Robert Dewar on Java (and College)

Two recent interviews with Prof. Robert Dewar of NYU, Who Killed the Software Engineer and The ‘Anti-Java’ Professor, have recently been popular on the web and I wanted to add my own commentary to the situation.  These interviews arise from Dewar’s article in the Software Technology Support Center: Computer Science Education: Where are the Software Engineers of Tomorrow? As someone who takes his role on a university computer science / computer information systems professional review board very seriously, I have spent much time considering these very questions.

Firstly, Prof. Dewar is hardly alone in his opinion that Java, as an indicator of the decline of computer science education in America, is destroying America’s software engineering profession.  The most popular example of someone with similar opinions would, of course, be the ubiquitous Joel Spolsky (of Joel on Software fame) in his Guerrilla Guide to Interviewing or in Stack Overflow Episode 2.

The bottom line in these arguments is not against Java but about the way in which colleges and universities teach computer science.  Computer Science is an extremely difficult discipline, but universities will often substitute simple classes for core CS classes.  Dewar states that this is widely because enrollment has dropped off in these programs as the field is less attractive and students choose lower-hanging educational fruit.  Universities put pressure on the departments to increase enrollment, often by lowering standards and eliminating hard requirements.  However, difficult programming classes like deep C or Assembler, require more highly trained, and therefore expensive, resources so this too causes academia to avoid teaching such categories.  A trained C or C++ developer has much better compensation prospects in the “real world” than they do in academia.

Java itself is a great language and no one, in this case, is saying that Java is not or should not be popular in real world development.  But Java is a language designed for rapid software creation and includes a staggering amount of built in libraries.  Almost anything truly difficult has been addressed by Sun’s own highly skilled developers already and does not require reworking by a working developer.  Working with Java requires only a rudimentary knowledge of programming.  This, by its very nature, makes using Java as a learning environment a crutch.  Learning to program in Java is far too easy and many, perhaps most, programming concepts can be easily avoided or perhaps missed accidentally.  (Anything that I can say here could apply to C# as well.  Both are great languages but extremely poor for teaching computer science.)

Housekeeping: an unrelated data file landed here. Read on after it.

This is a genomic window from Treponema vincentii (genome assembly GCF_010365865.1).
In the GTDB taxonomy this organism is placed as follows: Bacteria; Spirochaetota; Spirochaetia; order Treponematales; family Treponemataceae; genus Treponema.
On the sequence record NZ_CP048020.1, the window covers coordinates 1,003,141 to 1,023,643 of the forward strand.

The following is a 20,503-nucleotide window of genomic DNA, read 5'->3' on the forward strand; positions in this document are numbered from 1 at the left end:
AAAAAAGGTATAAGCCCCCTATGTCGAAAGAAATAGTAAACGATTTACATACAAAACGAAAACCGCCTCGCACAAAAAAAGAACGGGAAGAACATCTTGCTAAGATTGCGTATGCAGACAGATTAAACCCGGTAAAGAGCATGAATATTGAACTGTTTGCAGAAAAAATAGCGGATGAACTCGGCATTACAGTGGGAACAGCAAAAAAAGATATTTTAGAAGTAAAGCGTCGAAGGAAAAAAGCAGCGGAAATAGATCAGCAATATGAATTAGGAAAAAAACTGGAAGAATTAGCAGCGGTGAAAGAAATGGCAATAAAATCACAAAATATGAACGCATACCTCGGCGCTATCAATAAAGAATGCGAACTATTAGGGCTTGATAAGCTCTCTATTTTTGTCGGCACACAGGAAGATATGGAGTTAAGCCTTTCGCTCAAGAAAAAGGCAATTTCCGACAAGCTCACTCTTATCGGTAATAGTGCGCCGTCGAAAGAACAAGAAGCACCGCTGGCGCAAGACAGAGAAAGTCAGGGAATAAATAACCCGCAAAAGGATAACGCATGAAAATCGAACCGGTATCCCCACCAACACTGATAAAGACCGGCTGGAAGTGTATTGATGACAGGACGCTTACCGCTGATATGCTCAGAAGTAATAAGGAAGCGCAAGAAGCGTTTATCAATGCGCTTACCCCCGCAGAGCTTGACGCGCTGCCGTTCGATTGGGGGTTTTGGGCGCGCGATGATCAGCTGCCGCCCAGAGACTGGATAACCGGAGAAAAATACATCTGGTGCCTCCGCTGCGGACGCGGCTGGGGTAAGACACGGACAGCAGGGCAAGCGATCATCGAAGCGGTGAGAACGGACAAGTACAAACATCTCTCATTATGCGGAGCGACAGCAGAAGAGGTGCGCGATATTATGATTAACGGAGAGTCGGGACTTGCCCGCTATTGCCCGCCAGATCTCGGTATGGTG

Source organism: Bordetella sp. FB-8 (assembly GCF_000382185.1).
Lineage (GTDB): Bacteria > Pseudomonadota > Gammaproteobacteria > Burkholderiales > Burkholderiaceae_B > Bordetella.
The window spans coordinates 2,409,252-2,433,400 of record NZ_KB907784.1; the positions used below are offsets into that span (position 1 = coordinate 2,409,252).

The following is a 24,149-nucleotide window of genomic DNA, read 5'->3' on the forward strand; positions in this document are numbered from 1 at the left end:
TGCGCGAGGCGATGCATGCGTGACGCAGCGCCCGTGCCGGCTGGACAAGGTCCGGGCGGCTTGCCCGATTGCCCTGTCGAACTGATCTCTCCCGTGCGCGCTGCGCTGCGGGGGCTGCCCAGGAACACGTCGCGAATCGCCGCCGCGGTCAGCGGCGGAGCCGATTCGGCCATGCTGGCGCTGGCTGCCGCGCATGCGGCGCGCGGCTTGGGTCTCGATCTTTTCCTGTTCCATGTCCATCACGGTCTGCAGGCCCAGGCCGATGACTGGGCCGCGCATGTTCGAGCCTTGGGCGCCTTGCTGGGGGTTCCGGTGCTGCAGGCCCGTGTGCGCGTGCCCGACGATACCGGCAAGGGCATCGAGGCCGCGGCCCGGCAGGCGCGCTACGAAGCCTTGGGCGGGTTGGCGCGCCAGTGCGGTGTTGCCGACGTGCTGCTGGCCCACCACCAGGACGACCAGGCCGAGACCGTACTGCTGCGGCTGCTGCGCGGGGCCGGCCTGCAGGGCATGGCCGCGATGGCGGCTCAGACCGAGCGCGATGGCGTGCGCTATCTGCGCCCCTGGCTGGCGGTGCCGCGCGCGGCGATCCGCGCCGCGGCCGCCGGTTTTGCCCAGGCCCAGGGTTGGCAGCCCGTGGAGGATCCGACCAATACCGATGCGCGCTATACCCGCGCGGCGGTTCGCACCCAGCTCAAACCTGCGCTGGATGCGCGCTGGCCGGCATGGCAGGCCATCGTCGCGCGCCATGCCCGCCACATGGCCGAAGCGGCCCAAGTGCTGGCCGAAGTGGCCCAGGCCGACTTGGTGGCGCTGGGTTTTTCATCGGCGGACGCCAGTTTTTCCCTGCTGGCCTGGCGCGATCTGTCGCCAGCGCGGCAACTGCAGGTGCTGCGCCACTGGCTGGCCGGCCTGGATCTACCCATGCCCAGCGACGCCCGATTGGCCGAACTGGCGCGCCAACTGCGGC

Far too often university computer science programs teach no language but Java.  Computer science students need many things including deeper system knowledge and a more widespread knowledge of different languages.  Computer science programs need to stop focusing on single, limited skill sets and start teaching the field of CS, and students need to stop accepting the easy way out and demand that their schools live up to the needs of the workplace!

While, by and large, I agree with Dewar whole-heartedly, he does have one comment that I find very disturbing – although very unlikely to be wrong.  He mentions, in more than one place, that Java is inappropriate as a “first language” as if computer science students at NYU and other universities are learning their first programming languages in college! This is an incredibly scary thought.

I guarantee that international students looking at careers in software engineering or computer science wouldn’t think of entering university without a substantial background in programming.  I can’t imagine a school like NYU ever considering such a case.  If we are allowing the entrance bar to be set so low than can we even possibly consider what we teach when apparently it matters very little?  Would we accept college students who didn’t do algebra in high school?  Didn’t speak English?  Know no history?  Failed physics?  How then could we possibly consider allowing non-programmers into what should be one of the most difficult possible collegiate programs available, and how can we expect good, proficient programming students to learn something of value when forced to learn alongside new learners?